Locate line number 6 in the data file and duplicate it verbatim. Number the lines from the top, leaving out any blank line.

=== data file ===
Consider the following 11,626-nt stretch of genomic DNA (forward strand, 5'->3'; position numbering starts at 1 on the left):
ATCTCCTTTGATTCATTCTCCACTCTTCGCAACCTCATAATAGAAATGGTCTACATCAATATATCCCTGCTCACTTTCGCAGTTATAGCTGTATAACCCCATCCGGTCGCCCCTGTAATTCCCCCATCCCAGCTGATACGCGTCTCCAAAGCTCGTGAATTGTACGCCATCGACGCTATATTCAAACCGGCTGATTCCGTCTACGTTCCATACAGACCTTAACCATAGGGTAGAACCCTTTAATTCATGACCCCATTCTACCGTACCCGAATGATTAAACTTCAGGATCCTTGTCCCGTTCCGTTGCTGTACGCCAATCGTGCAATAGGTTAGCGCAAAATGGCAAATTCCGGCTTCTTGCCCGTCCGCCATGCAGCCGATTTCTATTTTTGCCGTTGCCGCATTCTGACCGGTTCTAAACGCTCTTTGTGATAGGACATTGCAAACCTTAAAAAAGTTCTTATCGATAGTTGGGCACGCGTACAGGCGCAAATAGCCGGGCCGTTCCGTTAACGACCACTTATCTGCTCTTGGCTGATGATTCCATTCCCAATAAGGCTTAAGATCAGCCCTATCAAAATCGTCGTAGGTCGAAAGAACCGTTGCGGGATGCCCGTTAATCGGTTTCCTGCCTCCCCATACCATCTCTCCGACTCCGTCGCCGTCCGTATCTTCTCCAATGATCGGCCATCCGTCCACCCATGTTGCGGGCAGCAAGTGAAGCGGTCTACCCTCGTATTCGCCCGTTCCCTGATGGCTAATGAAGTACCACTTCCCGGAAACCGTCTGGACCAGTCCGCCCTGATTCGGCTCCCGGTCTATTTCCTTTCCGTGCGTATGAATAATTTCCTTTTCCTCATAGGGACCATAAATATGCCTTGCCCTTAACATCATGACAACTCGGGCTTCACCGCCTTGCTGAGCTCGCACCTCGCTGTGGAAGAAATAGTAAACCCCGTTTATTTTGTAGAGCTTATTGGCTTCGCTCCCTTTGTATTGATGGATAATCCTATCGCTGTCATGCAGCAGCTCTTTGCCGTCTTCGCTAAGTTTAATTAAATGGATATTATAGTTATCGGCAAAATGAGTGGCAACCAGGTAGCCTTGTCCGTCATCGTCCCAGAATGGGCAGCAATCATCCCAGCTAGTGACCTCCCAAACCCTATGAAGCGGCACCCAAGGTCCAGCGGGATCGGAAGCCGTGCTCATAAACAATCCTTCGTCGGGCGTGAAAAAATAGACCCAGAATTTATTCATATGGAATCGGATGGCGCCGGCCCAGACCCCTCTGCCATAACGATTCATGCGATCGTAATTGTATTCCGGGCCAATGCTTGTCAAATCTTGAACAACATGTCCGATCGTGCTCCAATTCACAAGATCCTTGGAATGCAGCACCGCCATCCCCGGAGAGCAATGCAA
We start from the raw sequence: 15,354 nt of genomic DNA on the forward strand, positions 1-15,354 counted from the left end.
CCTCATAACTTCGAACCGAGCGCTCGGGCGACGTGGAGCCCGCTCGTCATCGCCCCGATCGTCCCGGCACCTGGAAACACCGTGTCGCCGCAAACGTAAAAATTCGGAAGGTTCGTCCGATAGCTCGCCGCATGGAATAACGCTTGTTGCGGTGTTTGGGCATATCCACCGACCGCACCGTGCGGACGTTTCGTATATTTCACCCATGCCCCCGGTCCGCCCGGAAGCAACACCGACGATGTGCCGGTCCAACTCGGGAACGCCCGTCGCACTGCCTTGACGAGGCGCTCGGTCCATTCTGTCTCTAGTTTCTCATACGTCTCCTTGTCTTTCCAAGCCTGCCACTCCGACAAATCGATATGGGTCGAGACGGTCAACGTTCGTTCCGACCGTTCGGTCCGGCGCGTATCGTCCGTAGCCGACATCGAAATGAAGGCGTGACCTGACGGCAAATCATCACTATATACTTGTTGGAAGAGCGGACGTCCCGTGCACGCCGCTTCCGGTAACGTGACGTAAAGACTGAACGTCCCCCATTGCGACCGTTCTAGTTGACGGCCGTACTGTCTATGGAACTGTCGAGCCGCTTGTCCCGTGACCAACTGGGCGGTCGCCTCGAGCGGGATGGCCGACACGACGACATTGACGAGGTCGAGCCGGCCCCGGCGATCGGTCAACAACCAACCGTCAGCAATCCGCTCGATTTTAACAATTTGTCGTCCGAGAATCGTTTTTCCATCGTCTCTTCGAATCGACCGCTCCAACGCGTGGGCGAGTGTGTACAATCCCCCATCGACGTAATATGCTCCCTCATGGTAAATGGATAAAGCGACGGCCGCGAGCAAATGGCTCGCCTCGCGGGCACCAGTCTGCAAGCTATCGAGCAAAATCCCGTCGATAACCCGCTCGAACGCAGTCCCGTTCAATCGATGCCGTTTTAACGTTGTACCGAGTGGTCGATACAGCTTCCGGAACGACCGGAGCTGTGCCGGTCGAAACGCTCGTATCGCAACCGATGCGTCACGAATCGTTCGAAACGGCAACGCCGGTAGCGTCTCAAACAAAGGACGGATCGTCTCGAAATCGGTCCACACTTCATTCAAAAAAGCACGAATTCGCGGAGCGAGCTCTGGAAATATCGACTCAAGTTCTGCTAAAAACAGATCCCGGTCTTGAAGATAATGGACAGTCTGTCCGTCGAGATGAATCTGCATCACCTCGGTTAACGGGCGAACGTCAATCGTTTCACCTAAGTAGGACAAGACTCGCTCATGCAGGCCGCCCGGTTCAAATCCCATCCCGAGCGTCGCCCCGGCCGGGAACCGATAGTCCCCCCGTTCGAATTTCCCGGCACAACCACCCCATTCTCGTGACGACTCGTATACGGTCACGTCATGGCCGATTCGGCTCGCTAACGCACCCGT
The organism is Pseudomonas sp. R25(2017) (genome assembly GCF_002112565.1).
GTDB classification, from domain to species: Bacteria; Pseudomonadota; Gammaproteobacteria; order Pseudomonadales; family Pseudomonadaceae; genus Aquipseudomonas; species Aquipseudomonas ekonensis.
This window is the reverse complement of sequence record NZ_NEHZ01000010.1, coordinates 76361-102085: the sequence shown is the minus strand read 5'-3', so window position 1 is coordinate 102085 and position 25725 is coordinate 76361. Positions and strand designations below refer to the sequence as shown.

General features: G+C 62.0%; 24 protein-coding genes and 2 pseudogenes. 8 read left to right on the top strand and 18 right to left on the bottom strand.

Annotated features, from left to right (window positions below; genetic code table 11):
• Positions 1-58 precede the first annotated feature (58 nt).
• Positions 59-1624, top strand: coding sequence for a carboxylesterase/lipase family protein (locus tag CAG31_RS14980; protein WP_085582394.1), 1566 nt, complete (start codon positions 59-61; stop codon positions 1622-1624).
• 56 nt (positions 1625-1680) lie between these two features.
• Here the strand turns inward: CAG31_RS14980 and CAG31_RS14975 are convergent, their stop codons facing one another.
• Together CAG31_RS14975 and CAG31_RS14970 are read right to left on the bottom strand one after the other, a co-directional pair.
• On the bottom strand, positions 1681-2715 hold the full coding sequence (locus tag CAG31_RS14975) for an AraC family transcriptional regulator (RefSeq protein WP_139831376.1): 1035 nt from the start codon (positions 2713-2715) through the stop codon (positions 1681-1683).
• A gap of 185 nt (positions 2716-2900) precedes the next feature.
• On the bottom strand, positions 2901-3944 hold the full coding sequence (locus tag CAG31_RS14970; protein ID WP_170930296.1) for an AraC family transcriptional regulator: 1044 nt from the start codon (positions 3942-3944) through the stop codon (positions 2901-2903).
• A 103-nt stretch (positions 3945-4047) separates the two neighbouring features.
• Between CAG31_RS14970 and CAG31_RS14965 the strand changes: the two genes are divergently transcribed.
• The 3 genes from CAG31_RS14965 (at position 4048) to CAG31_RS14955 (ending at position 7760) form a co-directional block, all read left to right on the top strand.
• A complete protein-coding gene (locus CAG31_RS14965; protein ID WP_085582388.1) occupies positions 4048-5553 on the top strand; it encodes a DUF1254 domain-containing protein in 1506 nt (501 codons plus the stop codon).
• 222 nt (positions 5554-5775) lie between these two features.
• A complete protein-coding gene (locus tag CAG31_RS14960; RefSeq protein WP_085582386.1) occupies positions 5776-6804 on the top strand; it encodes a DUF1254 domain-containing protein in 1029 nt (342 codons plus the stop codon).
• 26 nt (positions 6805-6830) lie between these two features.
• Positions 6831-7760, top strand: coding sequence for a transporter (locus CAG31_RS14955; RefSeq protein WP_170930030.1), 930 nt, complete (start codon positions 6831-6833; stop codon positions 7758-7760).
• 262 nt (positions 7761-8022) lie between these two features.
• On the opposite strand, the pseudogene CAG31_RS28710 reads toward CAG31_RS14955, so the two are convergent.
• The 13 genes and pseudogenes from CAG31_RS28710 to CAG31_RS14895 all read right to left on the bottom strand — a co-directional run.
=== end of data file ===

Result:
GTDB classification, from domain to species: Bacteria; Pseudomonadota; Gammaproteobacteria; order Pseudomonadales; family Pseudomonadaceae; genus Aquipseudomonas; species Aquipseudomonas ekonensis.